The department started the work in December last year after inspecting the structure, popularly known as Binni Darwaja.
Torna, also known as Prachandagad, was the first fort captured by Chhatrapati Shivaji Maharaj in his fight for ‘swarajya’. The highest elevation of the fort is 1,403 metres and is a favourite spot for trekkers.
Vilas Wahane, assistant director of the state archaeological department, said, “The structure is safe now as we have inspected the repair work thoroughly.”
The repair was done by a Satara-based agency, which has done conservation work on several forts in the state.
“It was a mammoth task for masons and labourers at the site to work in the scorching heat. They installed over 2,000 stones at the base, with each stone weighing over 15kg. The workers set up a pulley system 1,100 meters deep in the valley to transport the stones to the fort,” Wahane added.
The department has also installed iron railings on the steep route for the safety of visitors. “It was one of the crucial and challenging tasks for us as the team had to dig holes in hard rocky surfaces to fix the iron bars. The bars will provide support to the iron railings installed for visitors to help climb the fort,” said Wahane.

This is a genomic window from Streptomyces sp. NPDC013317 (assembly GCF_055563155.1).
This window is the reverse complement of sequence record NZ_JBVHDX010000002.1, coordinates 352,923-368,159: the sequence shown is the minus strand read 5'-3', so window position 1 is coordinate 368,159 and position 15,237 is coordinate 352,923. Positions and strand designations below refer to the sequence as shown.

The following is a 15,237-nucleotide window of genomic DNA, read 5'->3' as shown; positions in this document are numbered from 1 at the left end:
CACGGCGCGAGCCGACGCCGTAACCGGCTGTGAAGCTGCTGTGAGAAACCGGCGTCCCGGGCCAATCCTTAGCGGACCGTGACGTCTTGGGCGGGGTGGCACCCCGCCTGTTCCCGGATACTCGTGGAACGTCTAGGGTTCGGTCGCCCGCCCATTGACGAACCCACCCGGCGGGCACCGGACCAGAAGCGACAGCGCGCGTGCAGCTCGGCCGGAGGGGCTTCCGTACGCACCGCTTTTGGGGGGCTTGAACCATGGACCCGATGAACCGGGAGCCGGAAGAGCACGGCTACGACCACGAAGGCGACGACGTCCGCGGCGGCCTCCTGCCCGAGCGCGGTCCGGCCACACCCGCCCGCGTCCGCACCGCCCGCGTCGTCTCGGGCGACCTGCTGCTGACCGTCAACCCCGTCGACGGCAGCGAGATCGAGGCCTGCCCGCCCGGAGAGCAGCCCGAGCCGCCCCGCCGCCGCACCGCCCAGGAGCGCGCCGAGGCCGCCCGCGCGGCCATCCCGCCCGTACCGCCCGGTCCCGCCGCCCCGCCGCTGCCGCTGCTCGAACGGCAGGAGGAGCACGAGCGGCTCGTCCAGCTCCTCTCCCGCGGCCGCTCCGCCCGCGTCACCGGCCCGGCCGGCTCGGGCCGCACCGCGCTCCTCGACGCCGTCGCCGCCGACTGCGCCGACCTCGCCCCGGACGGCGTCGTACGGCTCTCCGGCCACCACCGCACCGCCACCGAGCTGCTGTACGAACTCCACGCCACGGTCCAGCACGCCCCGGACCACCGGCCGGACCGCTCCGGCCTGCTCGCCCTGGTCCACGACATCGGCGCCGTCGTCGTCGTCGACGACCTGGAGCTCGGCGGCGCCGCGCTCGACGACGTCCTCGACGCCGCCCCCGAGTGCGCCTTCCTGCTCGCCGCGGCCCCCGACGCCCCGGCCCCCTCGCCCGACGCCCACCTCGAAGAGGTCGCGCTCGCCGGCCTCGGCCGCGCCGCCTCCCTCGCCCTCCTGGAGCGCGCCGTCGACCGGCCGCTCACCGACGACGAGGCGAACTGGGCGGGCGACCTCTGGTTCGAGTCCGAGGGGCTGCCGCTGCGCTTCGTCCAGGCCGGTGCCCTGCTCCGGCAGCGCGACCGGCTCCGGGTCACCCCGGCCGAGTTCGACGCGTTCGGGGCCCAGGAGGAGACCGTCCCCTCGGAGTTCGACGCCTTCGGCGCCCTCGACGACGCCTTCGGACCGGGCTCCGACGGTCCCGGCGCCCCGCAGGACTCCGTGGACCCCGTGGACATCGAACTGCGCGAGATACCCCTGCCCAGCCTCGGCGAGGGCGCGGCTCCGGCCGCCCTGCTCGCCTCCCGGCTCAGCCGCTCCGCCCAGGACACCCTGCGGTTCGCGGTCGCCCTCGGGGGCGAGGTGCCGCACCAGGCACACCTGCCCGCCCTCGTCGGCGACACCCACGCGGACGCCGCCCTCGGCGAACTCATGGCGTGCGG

A team of 15 workers and five technicians worked on this task for a few weeks.
The department has decided to initiate other repair works post-monsoon. “We will repair the temple, water tanks and pathways after the rains. We have already prepared a design of each work that will get over by the end of this year,” added Wahane.
Umesh Zirpe, a veteran mountaineer from the city, said, “Amateur trekkers who explore forts during monsoon should not take unknown routes as old structures may fall. The archaeological department should earmark such sites for the safety of visitors.”